Author Archives: Amit Misra

About Amit Misra

An artist by birth and a physicist by education.

Book Review: ‘Moving To Mars’ By Stef Wade, Illus. By Erin Taylor

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In this post, I would share my opinion about the second out of the three books meant for children that I have received for review. The book is titled Moving To Mars, written by Stef Wade and illustrated by Erin Taylor. The title is self-explanatory to a certain extent. This book is meant for children and is part picture book and part story book. Here space science or rather space exploration is presented as a potpourri of art, science, and humour. I haven’t yet come across any other book of this nature and never thought that science in general and space science in particular could be presented in such a charming manner. This book is unique on all accounts.

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Book Review: ‘All The Colors Of Life’ By Lisa Aisato

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In my early youth, I loved strolling on my terrace looking at stars, enjoying cool breeze and letting my mind wander off in random thoughts. This favourite pastime got interrupted when I entered PhD. But I remember that day when, without any thought or intention, I climbed up the stairs to the hostel terrace and spent not just couple of minutes, instead around 2 – 3 hours. However, this time they were not random thoughts, instead I was looking at my life lived till that day. It had been a long journey and hopefully I still had a long way to go. To my own surprise, I had a strong memory and recollected quite well all the major and minor incidents of my life. It was a refreshing experience as it put my whole life into proper perspective showing the journey of life as a single showreel.

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Book Review: ‘How Science Saved The Eiffel Tower’ By Emma Bland Smith, Illus. By Lia Visirin

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In the last few posts, I had posted reviews of books which I had read for pleasure. Now I am back at my desk reviewing books in my specialisation — science and art. I start with the first out of the three books directed at young audience which I have received for review. All three books have the potential to enchant the young mind with their amalgamation of science and art, both in highest degree. I would give the details of the other two books in later posts, and restrict myself here only on the synopsis and criticism of the book How Science Saved The Eiffel Tower by Emma Bland Smith and illustrated by Lia Visirin.

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Book Review: ‘Sera Bhoy’ By Abhigyan Roychoudhuri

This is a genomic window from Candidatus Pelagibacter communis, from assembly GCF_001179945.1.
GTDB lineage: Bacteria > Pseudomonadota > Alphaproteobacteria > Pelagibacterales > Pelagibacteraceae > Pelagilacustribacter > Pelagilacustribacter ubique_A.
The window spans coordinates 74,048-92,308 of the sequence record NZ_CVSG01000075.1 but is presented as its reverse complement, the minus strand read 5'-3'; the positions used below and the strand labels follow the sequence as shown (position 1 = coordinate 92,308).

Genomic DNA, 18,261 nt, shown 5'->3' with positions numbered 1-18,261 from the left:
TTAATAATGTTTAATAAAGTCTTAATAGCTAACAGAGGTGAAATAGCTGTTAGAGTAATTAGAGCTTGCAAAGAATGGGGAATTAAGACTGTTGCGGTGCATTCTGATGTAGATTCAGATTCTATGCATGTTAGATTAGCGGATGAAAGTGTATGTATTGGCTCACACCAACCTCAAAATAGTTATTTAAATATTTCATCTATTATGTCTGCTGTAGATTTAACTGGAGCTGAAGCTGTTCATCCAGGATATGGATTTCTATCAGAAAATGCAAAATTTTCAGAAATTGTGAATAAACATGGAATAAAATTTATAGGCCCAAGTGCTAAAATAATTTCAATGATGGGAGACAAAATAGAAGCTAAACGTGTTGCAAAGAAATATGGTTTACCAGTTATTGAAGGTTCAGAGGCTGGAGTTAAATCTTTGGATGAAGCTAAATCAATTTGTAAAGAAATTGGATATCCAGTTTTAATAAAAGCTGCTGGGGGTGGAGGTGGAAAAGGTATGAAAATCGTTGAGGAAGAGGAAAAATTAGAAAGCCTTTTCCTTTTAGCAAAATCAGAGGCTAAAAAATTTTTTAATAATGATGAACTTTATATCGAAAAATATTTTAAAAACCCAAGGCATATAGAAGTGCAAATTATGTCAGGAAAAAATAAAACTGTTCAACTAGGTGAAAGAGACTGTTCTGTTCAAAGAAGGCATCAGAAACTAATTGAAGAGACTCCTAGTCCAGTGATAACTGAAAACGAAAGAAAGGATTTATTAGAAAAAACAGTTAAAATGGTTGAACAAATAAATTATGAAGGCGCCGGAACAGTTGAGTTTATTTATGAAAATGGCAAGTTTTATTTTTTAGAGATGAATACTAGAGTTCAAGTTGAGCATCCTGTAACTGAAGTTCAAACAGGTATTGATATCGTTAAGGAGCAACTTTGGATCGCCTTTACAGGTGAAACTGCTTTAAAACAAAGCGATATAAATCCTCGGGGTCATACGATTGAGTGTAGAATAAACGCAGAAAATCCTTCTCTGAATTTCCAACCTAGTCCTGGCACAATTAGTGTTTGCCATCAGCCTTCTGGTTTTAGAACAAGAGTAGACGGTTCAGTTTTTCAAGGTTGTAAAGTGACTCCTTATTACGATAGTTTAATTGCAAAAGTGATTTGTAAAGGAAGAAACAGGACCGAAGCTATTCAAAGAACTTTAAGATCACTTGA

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Sera Bhoy by Abhigyan Roychoudhury is a compilation of ghost stories, though not necessarily horror. Most of the stories in the collection can be labelled as supernatural. It is a comparatively new book and this fact is reflected not only in the supporting prompts, language and mention of years, but also in the content of stories. The first and foremost feature that will capture your attention is Roychoudhury’s highly developed and refined power of imagination which has a foundation of mathematical and (other) scientific facts. There is a story where the protagonist was a scientist studying the correlation between a person’s facial features and criminal tendency. He would see fine details (patterns) in everything he saw around him e.g., the brush strokes on a painted wall. These patterns (he used to call them maps) would take form and life, and appear before him all the time.

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Book Review: ‘Rajkonya’ By Prachet Gupta

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Storytelling is an art and not all people are capable of it. Storytelling in written form is another art and not all people are capable of it either. No, I am not talking about writing skills, composition, crafting clever sentences or ideas. Instead, even if you possess all the skills and talents, you may not be able to tell a compelling story in a convincing way. Yes, it demands enormous craftmanship to catch the attention of the readers within first few sentences and then hold it long enough so that they would sit back and let the writer make an attempt to entertain them. This is even more important in the present age of instant gratification and limited attention span. But what if you are bestowed with great talent of pen and imagination to yarn a story, are able to arouse the interest of the reader not just for the first few sentences instead for the first couple of paragraphs, and in fact are able to entertain and keep them amused for the first few pages, and yet fail to make use of that opportunity and lose the interest of the reader as fast as it was aroused. Such is the case with the novel Rajkonya (Bengali) by Prachet Gupta.